Understanding the difference between biologics and biosimilars is very important. We want our physicians to be knowledgeable on this subject so they can provide their patients, our members, with accurate and beneficial information.
What are biologics?
Biologics include various products such as vaccines, monoclonal antibodies, blood components and so forth. These types of medicines generally come from living organisms. Biologics are used to treat a wide range of diseases and conditions, such as cancer, kidney diseases and autoimmune diseases.
What are biosimilars?
A biosimilar is a biologic that is highly similar to another biologic that has been approved by the Food and Drug Administration (FDA), called a reference product. There are no clinically meaningful differences between biosimilars and their reference product in terms of safety, purity and potency.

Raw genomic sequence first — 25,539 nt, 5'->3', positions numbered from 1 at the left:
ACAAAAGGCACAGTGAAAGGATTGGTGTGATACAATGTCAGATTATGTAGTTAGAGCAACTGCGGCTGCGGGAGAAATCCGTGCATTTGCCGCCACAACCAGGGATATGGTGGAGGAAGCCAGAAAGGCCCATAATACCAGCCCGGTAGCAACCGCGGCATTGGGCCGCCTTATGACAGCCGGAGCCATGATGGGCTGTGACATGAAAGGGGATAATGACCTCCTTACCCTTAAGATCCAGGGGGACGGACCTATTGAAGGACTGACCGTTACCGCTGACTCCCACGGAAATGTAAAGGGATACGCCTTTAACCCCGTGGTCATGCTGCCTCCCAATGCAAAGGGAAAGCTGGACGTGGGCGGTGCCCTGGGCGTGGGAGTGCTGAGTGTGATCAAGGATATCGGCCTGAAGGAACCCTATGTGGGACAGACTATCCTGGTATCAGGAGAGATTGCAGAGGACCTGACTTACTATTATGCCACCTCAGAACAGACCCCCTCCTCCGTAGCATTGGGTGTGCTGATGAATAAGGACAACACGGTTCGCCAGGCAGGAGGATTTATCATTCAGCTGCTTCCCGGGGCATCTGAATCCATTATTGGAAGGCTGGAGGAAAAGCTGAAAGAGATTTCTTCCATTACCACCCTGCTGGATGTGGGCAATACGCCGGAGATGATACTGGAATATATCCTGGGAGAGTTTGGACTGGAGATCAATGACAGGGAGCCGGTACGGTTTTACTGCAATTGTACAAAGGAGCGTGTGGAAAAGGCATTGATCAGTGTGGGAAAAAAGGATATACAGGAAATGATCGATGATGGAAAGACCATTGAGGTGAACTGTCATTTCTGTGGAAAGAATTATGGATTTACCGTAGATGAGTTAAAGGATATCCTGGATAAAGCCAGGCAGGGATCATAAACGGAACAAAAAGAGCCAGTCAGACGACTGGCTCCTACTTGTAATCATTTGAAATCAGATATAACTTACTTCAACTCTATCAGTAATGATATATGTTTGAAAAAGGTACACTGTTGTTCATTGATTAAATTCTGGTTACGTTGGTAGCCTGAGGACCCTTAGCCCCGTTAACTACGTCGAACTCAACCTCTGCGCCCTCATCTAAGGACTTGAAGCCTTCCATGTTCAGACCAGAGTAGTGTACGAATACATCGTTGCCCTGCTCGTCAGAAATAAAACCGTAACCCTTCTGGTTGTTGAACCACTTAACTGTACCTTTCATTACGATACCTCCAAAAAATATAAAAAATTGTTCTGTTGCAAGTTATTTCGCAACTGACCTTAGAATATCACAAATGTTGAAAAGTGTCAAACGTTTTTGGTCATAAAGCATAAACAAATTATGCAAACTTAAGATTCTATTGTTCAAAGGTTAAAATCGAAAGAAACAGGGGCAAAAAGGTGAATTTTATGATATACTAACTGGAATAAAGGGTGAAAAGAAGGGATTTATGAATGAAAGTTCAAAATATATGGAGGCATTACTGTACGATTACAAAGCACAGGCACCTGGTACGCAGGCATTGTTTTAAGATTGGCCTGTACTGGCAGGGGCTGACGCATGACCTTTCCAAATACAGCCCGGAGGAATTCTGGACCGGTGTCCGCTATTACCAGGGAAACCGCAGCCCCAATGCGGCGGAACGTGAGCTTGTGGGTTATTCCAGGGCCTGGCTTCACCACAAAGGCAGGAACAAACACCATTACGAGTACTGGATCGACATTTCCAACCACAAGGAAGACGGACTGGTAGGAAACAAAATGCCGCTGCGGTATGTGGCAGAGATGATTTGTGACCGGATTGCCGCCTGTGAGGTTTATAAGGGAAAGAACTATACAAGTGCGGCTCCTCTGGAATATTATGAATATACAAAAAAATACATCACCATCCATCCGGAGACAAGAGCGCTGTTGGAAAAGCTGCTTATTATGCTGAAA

Biosimilars have the same course of administration to patients, strength, dosage form and potential side effects. An added plus is that biosimilars may offer more affordable treatment options to patients, similar to generic drugs.
View the FDA’s bulletin* on this subject to learn more.
Available education courses
To help physicians understand more on biosimilars, the FDA is offering continued education courses at no cost. Physicians must have a Medscape account* to access the courses. After registering, access these accredited continuing education courses:
If you have any questions about this bulletin, contact the Provider Education team at Provider.Education@bcbssc.com or 803-264-4730.
The FDA and Medscape are independent organizations that provide health information you may find helpful.
*These links lead to third-party sites. Their organizations are solely responsible for the content and privacy policies on the sites.